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Honduras: Indigenous Groups
Country Study > Chapter 2 > The Society and Its Environment > Ethnic Groups > Indigenous Groups


The Lenca, the largest indigenous group (numbering about 50,000), live in the west and in the southwestern interior. Some anthropologists argue that the Lenca still practice some traditional customs and that they are the survivors of a once extensive indigenous population that lived in the departments of Lempira, Intibucá, La Paz, Valle, Comayagua, and Francisco Morazán. Controversy has arisen, however, regarding the identification of this community as indigenous because their native language is no longer spoken and their culture is to a large extent similar to the ladino majority.

Other smaller indigenous groups are scattered throughout Honduras. Several hundred Chortí, a lowland Maya community, formerly lived in the departments of Copán and Ocotepeque in western Honduras. In the seventeenth and eighteenth centuries, the Chortí migrated to the northeast coastal area, and by the early 1990s, they were practically extinct. The Chorotega migrated south from Mexico in pre-Columbian times and settled in the department of Choluteca. Like the Chortí, the Chorotega speak Spanish, but they retain distinct cultural and religious traits. A population of Maya live in the western departments of Copán and Ocotepeque and still speak a Mayan dialect. Several hundred Pipil live mainly in the isolated northeast coastal region in the departments of Gracias a Dios and parts of Yoro and Olancho. About 300 Tol or Hicaque are found in an isolated mountainous area of rain forests.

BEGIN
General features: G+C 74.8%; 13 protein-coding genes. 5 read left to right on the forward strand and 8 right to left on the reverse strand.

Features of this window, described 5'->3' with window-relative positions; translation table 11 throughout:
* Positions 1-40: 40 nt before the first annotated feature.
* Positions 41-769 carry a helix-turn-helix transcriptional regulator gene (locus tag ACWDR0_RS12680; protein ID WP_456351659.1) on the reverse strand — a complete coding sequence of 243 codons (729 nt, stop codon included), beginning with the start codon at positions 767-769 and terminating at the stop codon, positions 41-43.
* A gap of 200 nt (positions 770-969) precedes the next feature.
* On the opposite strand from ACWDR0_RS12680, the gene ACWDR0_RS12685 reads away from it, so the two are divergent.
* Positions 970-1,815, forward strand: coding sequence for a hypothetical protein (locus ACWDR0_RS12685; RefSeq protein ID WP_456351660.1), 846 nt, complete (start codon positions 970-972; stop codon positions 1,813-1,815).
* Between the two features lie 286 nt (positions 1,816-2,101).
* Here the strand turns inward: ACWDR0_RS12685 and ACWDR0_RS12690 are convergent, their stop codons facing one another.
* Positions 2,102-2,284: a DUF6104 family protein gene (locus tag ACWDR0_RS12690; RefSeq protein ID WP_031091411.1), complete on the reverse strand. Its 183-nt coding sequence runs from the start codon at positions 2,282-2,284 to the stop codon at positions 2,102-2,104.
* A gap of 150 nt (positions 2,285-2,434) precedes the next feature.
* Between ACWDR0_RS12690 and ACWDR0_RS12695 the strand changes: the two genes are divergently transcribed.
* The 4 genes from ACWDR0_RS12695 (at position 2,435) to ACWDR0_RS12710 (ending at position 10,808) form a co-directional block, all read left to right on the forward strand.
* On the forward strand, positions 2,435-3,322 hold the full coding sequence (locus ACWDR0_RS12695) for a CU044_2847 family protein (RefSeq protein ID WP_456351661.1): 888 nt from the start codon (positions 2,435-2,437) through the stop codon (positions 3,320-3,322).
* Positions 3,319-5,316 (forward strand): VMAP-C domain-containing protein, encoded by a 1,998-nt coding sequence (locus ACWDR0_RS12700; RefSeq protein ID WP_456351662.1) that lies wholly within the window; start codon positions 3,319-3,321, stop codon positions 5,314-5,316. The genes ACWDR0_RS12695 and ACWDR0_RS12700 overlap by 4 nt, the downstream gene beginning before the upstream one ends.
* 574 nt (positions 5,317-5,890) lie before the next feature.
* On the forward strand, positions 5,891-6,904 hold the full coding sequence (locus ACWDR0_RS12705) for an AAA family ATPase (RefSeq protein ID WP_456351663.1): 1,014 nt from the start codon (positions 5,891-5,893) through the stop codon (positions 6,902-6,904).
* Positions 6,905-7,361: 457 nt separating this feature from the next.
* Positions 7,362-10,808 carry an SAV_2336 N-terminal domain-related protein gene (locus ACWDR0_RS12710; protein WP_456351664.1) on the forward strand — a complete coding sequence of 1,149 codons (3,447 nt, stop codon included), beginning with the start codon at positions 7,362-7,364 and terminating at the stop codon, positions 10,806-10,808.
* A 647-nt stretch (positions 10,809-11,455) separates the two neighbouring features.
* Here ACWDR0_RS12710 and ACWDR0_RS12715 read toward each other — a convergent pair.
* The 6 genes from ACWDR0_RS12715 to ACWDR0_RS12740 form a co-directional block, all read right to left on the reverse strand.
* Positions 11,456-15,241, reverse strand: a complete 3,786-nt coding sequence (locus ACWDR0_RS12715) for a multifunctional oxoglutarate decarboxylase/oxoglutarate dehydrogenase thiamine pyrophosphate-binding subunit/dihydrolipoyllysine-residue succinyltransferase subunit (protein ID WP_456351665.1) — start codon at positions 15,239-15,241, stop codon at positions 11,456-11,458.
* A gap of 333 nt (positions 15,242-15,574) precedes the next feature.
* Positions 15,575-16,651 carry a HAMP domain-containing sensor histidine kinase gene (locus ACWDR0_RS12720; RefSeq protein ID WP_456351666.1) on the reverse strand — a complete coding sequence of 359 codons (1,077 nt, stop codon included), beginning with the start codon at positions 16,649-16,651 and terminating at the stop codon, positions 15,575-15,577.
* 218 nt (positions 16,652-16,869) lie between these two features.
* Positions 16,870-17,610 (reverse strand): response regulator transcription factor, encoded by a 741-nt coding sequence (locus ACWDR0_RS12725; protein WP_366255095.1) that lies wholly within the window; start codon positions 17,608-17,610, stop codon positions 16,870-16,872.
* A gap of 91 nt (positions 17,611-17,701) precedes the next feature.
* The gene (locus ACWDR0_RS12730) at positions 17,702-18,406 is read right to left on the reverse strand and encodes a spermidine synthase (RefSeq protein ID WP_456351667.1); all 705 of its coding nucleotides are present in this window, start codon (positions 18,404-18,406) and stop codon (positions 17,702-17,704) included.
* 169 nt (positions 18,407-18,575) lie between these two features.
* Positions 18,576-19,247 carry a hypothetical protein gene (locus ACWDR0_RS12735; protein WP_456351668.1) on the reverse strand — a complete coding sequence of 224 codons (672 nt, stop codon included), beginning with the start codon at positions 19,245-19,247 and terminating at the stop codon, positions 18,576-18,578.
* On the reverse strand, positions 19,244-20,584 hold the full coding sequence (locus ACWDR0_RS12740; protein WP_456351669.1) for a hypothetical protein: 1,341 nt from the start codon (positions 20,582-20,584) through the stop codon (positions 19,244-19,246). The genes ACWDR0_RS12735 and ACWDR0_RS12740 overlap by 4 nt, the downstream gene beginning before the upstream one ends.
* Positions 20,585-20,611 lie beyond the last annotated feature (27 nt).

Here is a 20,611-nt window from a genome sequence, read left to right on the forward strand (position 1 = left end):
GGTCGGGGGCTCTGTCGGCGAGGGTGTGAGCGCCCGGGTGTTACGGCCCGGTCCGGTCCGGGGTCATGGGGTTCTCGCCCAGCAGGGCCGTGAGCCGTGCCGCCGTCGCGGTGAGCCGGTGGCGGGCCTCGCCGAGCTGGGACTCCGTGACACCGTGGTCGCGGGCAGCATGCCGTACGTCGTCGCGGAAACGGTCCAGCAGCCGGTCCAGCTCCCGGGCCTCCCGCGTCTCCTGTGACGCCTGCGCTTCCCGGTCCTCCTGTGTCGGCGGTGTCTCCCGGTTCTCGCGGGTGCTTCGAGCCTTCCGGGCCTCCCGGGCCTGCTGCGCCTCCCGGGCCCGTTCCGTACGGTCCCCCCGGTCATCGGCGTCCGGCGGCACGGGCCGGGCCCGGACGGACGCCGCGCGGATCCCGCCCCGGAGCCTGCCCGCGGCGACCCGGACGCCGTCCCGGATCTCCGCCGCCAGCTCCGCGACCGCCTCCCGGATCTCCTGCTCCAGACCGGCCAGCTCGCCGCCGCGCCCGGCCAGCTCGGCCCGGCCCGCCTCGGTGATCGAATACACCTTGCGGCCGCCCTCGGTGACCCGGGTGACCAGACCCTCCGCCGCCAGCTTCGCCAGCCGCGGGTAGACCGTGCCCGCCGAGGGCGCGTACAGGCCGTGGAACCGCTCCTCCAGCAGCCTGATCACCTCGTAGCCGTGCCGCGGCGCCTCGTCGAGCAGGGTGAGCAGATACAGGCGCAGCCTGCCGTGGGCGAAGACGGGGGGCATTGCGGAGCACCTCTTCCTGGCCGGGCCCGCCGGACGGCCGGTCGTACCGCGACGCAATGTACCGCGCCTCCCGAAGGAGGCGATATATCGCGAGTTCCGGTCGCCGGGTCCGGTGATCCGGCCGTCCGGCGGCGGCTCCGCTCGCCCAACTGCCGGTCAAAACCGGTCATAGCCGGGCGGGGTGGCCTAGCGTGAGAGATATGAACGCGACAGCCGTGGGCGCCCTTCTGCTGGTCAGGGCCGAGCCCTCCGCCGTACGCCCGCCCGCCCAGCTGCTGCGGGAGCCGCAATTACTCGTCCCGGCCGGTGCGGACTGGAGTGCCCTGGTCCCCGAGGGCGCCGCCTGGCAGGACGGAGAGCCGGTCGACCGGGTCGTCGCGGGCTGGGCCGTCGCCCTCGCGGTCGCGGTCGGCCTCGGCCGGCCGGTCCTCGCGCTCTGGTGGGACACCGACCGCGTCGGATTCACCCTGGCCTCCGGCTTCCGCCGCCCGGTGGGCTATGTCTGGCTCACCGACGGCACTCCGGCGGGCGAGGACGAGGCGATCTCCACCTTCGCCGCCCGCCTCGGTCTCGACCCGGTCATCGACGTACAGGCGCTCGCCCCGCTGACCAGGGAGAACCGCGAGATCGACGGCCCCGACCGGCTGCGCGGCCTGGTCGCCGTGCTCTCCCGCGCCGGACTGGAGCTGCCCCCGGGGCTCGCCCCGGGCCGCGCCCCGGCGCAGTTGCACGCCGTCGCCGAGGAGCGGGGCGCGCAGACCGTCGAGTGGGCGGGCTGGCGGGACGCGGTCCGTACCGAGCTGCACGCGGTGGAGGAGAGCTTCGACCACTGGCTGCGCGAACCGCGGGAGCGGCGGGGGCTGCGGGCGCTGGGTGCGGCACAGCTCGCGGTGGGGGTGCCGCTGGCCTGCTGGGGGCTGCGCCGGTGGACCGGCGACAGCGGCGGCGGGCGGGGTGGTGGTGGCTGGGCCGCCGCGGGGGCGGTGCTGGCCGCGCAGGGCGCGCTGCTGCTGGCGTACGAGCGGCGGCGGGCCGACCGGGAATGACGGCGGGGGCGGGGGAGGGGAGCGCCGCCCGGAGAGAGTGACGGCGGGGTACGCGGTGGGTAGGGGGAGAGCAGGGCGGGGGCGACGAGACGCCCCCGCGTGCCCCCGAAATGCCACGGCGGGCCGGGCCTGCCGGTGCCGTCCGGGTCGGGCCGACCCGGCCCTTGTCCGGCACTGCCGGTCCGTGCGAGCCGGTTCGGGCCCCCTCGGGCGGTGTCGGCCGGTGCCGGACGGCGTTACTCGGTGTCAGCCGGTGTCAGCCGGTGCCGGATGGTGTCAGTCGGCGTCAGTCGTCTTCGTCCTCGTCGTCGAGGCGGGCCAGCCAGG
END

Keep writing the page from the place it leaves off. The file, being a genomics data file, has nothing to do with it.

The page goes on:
Data as of December 1993

Last Updated: December 1993

Editor's Note: Country Studies included here were published between 1988 and 1998. The Country study for Honduras was first published in 1995. Where available, the data has been updated through 2008. The date at the bottom of each section will indicate the time period of the data. Information on some countries may no longer be up to date. See the "Research Completed" date at the beginning of each study on the Title Page or the "Data as of" date at the end of each section of text. This information is included due to its comprehensiveness and for historical purposes.

Note that current information from the CIA World Factbook, U.S. Department of State Background Notes, Australia's Department of Foreign Affairs and Trade Country Briefs, the UK's Foreign and Commonwealth Office's Country Profiles, and the World Bank can be found on

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